The acquisition made sense on the level that Google had already acquired Piknik the on line editing suite aimed at entry level photographers and that Google + has been more enthusiastically taken up by photographers than perhaps any other sector, but I’m sure I was not alone in fearing for the future of the earthbound applications.
Given the general feeling of trepidation, the announcement last week that Google were making the entire suite available for $149 took everyone by surprise – and the news that they would upgrade existing customers at no cost was as welcome as it was surprising. A couple of forums reported problems with downloads and support for installation, so I waited until yesterday before e-mailing Nik Customer support to see if I was eligible. They responded within minutes, to my surprise and after I had supplied the license key for my installed version of Silver Efex Pro sent me the download link within about five minutes.
The software installs on top of existing Nik software, no complicated uninstalling required and I carried out some preliminary experiments to check that it was all working. Installed easily and seems to work just as well as it always did.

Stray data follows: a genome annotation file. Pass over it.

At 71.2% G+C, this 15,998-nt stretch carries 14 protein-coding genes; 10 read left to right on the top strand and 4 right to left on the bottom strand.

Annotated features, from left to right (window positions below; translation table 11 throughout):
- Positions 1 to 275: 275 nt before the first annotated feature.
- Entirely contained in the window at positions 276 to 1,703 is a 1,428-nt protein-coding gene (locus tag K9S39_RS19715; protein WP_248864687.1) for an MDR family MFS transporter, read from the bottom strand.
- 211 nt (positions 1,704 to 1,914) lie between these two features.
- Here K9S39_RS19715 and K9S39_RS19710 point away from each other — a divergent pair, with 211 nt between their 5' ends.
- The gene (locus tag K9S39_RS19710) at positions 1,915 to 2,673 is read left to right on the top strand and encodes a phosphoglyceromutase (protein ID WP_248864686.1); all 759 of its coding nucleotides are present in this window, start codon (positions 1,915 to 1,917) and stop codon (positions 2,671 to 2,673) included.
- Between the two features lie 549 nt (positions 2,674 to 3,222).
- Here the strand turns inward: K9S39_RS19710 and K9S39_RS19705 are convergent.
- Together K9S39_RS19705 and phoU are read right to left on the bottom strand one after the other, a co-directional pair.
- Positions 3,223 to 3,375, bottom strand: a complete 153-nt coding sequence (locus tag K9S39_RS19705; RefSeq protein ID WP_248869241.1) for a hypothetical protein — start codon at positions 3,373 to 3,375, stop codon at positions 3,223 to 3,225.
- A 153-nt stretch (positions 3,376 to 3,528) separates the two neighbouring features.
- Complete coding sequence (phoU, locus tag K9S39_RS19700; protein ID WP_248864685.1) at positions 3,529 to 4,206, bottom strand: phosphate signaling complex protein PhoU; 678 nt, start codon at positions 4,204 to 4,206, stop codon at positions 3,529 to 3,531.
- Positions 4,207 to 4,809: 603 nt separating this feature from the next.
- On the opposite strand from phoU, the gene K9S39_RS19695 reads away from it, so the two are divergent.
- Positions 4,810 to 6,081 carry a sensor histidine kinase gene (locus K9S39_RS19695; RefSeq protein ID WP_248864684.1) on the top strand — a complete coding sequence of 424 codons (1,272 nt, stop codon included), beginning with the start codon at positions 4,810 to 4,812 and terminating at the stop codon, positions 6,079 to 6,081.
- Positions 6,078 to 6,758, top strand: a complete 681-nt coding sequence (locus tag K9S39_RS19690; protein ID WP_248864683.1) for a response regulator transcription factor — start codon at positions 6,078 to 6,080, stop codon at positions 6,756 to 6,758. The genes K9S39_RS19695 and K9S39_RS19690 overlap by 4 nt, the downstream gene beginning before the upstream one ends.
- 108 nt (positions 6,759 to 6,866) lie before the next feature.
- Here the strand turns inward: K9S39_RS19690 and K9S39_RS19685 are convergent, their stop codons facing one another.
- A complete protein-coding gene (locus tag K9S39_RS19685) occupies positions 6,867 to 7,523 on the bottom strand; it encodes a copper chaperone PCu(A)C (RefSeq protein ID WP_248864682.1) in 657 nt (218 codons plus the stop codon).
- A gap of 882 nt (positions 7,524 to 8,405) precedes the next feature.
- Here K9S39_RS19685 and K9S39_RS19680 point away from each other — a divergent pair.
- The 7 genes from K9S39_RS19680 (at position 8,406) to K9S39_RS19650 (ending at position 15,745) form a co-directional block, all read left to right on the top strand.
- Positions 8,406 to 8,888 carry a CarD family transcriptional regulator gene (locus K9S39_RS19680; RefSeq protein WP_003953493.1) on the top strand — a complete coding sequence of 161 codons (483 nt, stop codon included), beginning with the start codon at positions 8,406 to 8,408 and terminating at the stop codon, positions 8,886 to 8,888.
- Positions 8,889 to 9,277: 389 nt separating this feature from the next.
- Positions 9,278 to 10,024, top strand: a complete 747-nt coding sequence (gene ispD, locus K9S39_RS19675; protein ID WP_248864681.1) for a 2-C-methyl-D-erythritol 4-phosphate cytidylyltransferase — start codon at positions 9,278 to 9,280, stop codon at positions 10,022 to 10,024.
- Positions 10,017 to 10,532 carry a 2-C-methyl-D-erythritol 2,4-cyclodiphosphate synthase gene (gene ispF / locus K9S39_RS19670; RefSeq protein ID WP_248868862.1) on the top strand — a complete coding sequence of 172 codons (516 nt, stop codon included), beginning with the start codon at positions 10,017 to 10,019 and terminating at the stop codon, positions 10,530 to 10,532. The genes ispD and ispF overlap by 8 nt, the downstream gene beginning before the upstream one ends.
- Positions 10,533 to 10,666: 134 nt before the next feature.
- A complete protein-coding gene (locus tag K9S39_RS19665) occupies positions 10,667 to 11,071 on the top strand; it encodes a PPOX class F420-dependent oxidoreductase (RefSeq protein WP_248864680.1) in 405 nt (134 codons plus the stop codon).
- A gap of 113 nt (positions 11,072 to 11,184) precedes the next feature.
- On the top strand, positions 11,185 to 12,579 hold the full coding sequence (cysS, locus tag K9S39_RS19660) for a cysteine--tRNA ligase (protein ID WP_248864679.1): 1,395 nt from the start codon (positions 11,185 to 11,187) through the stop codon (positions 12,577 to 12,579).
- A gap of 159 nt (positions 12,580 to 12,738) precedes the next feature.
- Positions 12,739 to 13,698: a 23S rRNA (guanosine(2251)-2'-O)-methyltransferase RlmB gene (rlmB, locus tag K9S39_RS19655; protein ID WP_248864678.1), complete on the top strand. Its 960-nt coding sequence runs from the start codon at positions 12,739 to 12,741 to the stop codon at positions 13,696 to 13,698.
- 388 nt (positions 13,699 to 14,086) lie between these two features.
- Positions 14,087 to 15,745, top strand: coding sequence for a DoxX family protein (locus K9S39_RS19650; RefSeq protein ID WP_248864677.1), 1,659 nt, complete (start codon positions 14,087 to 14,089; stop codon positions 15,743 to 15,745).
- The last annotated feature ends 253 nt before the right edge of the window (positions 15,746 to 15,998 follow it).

Well done to Google for this – I’d already bought Silver Efex Pro and HDR Efex Pro, now I have Color Efex Pro, Sharpener, DFine and Viveza at no extra cost. Color Efex Pro consists of a set of pre-defined adjustable filters for colour enhancement, Sharpener does what it says on the tin, very effectivley. DFine is a very effective noise reduction application that allows you to choose which areas to reduce noise in. Viveza is the flagship editing application allowing the user to control contrast, luminosity, brightness, saturation etc.
I’ll be using Sharpener and Dfine, probably more than the other extra applications, but there is something here for everyone and at this price point, it represents excellent value for money.
The technique involves exposing a range of identically framed shots at shutter speeds calculated to expose for points between the darkest and lightest parts of an image. By default, where an image contains extremes of light and dark, cameras only expose perfectly for a part of the picture, whereas the naked eye is quick enough to compensate for the variations in light reflecting from the various surfaces included in the field of vision. The picture here for example might have been challenging because the sky is much brighter than the tree so a choice for a single exposure would be to expose for the sky, leaving the tree as a silhouette, or to expose for the tree, leaving the sky to be blown out. With HDR I take a range of shots at different shutter speeds and build a composite in software to get the optimal exposures combined in one image.